Thursday, June 17, 2010


In DRAMA (1), I had a Book Chook rant on what I think drama lessons can do for kids. Today, I want to suggest some drama activities you can incorporate into class or family life to help kids develop creativity, communication and thinking skills.

In the early years, drama is almost an extension of natural creative play. To encourage it, you could make sure your kids have access to a dress up box. The ones I like best are those that have things kids can use their imaginations to adapt. To me, that means lengths of material that can be draped as a toga, twirled as a cloak, or worn as a cape for a super hero. I believe kids get so much more from inventing their own costumes than having a range of bought ones. A good dress up box also has props like card boxes and sheets, textas/markers, etc. Yes, it gets messy, but that's the nature of play!

When you've shared a read aloud, or you're talking about a favourite story, suggest you and the kids, or just the kids act it out. It doesn't need to be a dress up activity either. Drama gives kids a chance to move, and some active kids need that. There is no right way to do this. It doesn't matter if you stray from the text. You're not producing something fit for an audience to view, so much as improvising and having fun. Later, and in more formal situations, kids learn about speaking and acting in a way that the audience can understand.

Once kids are comfortable with acting a story out, you can introduce another element. Say they have performed Goldilocks. This time, they must enact the story of Goldilocks in sixty seconds, or in the style of another story. They might try Goldilocks as an opera, a cowboy movie, or an advertisement for porridge. AND still do it in sixty seconds!

Machines are great for getting kids to work as a team to produce something that communicates a message. Start with one person repeating a sound and movement. Noni raises and lowers her left arm and says "chock, chock, chock" in time with her movement. Add others slowly. Tran watches Noni, then kneels at an angle to her, waving both arms and saying "swish, swish, swish". Sam links arms with Noni and nods his head, "bibbidy-bob, bibbidy-bob". More and more kids join in, thinking about how what they will add will affect the machine. Once kids are used to making simple machines, introduce another element. Ask them to split into groups and make a vacuum cleaner, or a car wash. Add another element. Become more abstract and ask for a punishment machine, or a politician machine, or a day at the beach machine. Link to literature and ask the kids to communicate the essence of a book as a machine. Parts of the machine may by this stage contribute sentences, song snatches, interactive movements - whatever is needed to get their message across to an audience.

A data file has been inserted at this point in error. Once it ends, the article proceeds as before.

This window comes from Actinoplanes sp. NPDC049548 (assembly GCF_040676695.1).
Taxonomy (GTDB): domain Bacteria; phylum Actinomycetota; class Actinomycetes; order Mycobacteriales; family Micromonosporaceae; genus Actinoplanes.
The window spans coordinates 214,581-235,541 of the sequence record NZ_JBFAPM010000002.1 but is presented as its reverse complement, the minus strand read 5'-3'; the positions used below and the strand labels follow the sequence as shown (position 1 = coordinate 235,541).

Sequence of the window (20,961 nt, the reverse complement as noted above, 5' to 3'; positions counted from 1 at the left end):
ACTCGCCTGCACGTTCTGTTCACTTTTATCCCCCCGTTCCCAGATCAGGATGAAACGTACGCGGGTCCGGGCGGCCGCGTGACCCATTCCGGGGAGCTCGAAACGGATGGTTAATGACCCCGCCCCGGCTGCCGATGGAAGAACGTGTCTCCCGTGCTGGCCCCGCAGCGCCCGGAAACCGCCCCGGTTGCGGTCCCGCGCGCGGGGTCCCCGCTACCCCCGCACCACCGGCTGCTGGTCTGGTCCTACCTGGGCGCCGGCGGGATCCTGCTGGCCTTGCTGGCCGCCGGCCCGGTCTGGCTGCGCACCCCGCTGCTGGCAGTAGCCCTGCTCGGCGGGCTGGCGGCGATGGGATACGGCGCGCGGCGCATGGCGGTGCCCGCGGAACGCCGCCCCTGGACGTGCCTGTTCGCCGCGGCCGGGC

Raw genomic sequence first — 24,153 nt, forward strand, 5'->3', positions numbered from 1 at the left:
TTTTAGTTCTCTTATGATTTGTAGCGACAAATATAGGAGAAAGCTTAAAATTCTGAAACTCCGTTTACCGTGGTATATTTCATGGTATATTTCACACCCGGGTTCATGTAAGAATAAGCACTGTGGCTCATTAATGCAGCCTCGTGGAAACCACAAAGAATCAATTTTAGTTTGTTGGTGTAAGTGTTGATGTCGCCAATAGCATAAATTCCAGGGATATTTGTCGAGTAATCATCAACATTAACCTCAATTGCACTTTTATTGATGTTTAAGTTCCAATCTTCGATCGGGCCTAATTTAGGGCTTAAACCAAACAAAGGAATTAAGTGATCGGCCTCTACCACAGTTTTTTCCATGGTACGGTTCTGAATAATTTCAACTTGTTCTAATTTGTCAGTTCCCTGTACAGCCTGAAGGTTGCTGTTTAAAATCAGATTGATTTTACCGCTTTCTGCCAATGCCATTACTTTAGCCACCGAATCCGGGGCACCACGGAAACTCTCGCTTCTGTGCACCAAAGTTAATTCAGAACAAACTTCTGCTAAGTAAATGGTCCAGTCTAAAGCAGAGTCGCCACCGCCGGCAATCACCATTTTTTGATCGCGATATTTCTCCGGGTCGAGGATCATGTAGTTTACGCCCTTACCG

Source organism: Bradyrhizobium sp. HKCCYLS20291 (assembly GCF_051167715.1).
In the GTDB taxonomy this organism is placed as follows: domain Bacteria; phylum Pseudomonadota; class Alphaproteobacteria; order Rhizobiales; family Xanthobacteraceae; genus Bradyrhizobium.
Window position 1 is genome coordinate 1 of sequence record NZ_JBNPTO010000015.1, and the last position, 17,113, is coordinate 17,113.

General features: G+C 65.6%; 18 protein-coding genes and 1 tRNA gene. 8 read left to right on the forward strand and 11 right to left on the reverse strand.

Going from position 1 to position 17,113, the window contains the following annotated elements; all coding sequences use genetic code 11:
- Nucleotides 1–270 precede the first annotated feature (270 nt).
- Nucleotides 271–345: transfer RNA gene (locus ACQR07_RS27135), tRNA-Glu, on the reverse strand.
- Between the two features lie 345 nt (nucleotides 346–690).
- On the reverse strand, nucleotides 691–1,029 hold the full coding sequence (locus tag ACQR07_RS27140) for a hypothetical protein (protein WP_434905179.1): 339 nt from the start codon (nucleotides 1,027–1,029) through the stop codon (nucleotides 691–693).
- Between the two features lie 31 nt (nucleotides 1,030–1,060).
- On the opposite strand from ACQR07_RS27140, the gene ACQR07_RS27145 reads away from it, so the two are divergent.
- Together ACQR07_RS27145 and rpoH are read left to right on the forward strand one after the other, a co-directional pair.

Another one I like that you can use with literature or history even, is still pictures. A different name for it is tableaux. This is a bit like machines but without movement. To start with, it's fun as a guessing game. Have kids use their bodies and expressions to make a frozen image of something. With young kids, it might be as simple as someone pretending to eat curds and whey, and you need to guess Miss Muffett. Add another element. In groups this time, kids have two minutes to create a scene from a book you have read. Freeze. Audience tries to work it out. Research and imagination might result in a still picture of Captain Cook arriving in Australia, or one of what democracy really means. Add another element. Start a scene with a still picture but then have characters come to life and improvise dialogue and movement the way they think it might have happened.